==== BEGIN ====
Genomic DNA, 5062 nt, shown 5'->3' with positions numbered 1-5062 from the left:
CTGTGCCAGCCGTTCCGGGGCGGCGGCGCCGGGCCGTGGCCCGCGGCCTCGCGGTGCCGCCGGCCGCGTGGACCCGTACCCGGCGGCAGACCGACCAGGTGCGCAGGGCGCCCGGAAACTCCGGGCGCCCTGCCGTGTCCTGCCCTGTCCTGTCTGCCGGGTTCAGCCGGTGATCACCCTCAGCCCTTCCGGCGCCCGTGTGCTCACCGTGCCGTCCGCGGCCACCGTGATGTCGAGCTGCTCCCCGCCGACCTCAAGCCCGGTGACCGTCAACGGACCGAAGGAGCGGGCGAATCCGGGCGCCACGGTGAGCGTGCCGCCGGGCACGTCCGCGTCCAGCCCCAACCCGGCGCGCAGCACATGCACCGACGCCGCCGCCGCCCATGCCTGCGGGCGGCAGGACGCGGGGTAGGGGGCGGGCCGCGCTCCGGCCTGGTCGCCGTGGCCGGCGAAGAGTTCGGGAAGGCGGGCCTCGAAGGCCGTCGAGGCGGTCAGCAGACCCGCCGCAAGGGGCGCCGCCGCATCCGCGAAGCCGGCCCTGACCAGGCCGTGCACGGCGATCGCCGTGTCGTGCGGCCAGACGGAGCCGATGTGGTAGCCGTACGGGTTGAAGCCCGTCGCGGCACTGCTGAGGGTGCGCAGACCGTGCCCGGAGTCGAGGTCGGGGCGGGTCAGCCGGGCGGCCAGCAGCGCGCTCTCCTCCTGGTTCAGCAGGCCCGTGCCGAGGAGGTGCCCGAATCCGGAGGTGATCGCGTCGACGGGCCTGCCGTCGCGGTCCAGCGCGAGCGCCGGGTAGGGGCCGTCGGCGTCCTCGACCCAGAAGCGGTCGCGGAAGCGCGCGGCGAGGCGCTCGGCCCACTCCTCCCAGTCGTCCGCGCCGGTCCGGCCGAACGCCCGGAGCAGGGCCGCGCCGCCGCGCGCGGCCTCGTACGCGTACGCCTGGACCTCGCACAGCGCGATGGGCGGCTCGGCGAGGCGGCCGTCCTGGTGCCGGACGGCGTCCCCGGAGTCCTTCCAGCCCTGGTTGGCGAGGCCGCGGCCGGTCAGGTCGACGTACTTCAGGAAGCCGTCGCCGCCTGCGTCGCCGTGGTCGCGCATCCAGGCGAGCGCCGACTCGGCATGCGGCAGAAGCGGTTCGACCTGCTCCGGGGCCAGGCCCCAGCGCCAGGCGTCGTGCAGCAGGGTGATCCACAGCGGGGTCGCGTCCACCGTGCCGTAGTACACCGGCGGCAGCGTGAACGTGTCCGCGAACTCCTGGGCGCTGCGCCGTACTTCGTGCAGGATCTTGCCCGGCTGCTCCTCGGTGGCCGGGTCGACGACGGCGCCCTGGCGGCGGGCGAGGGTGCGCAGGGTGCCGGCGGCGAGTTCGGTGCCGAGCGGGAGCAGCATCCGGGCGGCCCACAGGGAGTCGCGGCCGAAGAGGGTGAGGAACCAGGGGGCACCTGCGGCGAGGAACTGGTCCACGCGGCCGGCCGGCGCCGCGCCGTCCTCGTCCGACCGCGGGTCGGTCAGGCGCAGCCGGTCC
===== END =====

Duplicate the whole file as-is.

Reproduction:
Genomic DNA, 5062 nt, shown 5'->3' with positions numbered 1-5062 from the left:
CTGTGCCAGCCGTTCCGGGGCGGCGGCGCCGGGCCGTGGCCCGCGGCCTCGCGGTGCCGCCGGCCGCGTGGACCCGTACCCGGCGGCAGACCGACCAGGTGCGCAGGGCGCCCGGAAACTCCGGGCGCCCTGCCGTGTCCTGCCCTGTCCTGTCTGCCGGGTTCAGCCGGTGATCACCCTCAGCCCTTCCGGCGCCCGTGTGCTCACCGTGCCGTCCGCGGCCACCGTGATGTCGAGCTGCTCCCCGCCGACCTCAAGCCCGGTGACCGTCAACGGACCGAAGGAGCGGGCGAATCCGGGCGCCACGGTGAGCGTGCCGCCGGGCACGTCCGCGTCCAGCCCCAACCCGGCGCGCAGCACATGCACCGACGCCGCCGCCGCCCATGCCTGCGGGCGGCAGGACGCGGGGTAGGGGGCGGGCCGCGCTCCGGCCTGGTCGCCGTGGCCGGCGAAGAGTTCGGGAAGGCGGGCCTCGAAGGCCGTCGAGGCGGTCAGCAGACCCGCCGCAAGGGGCGCCGCCGCATCCGCGAAGCCGGCCCTGACCAGGCCGTGCACGGCGATCGCCGTGTCGTGCGGCCAGACGGAGCCGATGTGGTAGCCGTACGGGTTGAAGCCCGTCGCGGCACTGCTGAGGGTGCGCAGACCGTGCCCGGAGTCGAGGTCGGGGCGGGTCAGCCGGGCGGCCAGCAGCGCGCTCTCCTCCTGGTTCAGCAGGCCCGTGCCGAGGAGGTGCCCGAATCCGGAGGTGATCGCGTCGACGGGCCTGCCGTCGCGGTCCAGCGCGAGCGCCGGGTAGGGGCCGTCGGCGTCCTCGACCCAGAAGCGGTCGCGGAAGCGCGCGGCGAGGCGCTCGGCCCACTCCTCCCAGTCGTCCGCGCCGGTCCGGCCGAACGCCCGGAGCAGGGCCGCGCCGCCGCGCGCGGCCTCGTACGCGTACGCCTGGACCTCGCACAGCGCGATGGGCGGCTCGGCGAGGCGGCCGTCCTGGTGCCGGACGGCGTCCCCGGAGTCCTTCCAGCCCTGGTTGGCGAGGCCGCGGCCGGTCAGGTCGACGTACTTCAGGAAGCCGTCGCCGCCTGCGTCGCCGTGGTCGCGCATCCAGGCGAGCGCCGACTCGGCATGCGGCAGAAGCGGTTCGACCTGCTCCGGGGCCAGGCCCCAGCGCCAGGCGTCGTGCAGCAGGGTGATCCACAGCGGGGTCGCGTCCACCGTGCCGTAGTACACCGGCGGCAGCGTGAACGTGTCCGCGAACTCCTGGGCGCTGCGCCGTACTTCGTGCAGGATCTTGCCCGGCTGCTCCTCGGTGGCCGGGTCGACGACGGCGCCCTGGCGGCGGGCGAGGGTGCGCAGGGTGCCGGCGGCGAGTTCGGTGCCGAGCGGGAGCAGCATCCGGGCGGCCCACAGGGAGTCGCGGCCGAAGAGGGTGAGGAACCAGGGGGCACCTGCGGCGAGGAACTGGTCCACGCGGCCGGCCGGCGCCGCGCCGTCCTCGTCCGACCGCGGGTCGGTCAGGCGCAGCCGGTCC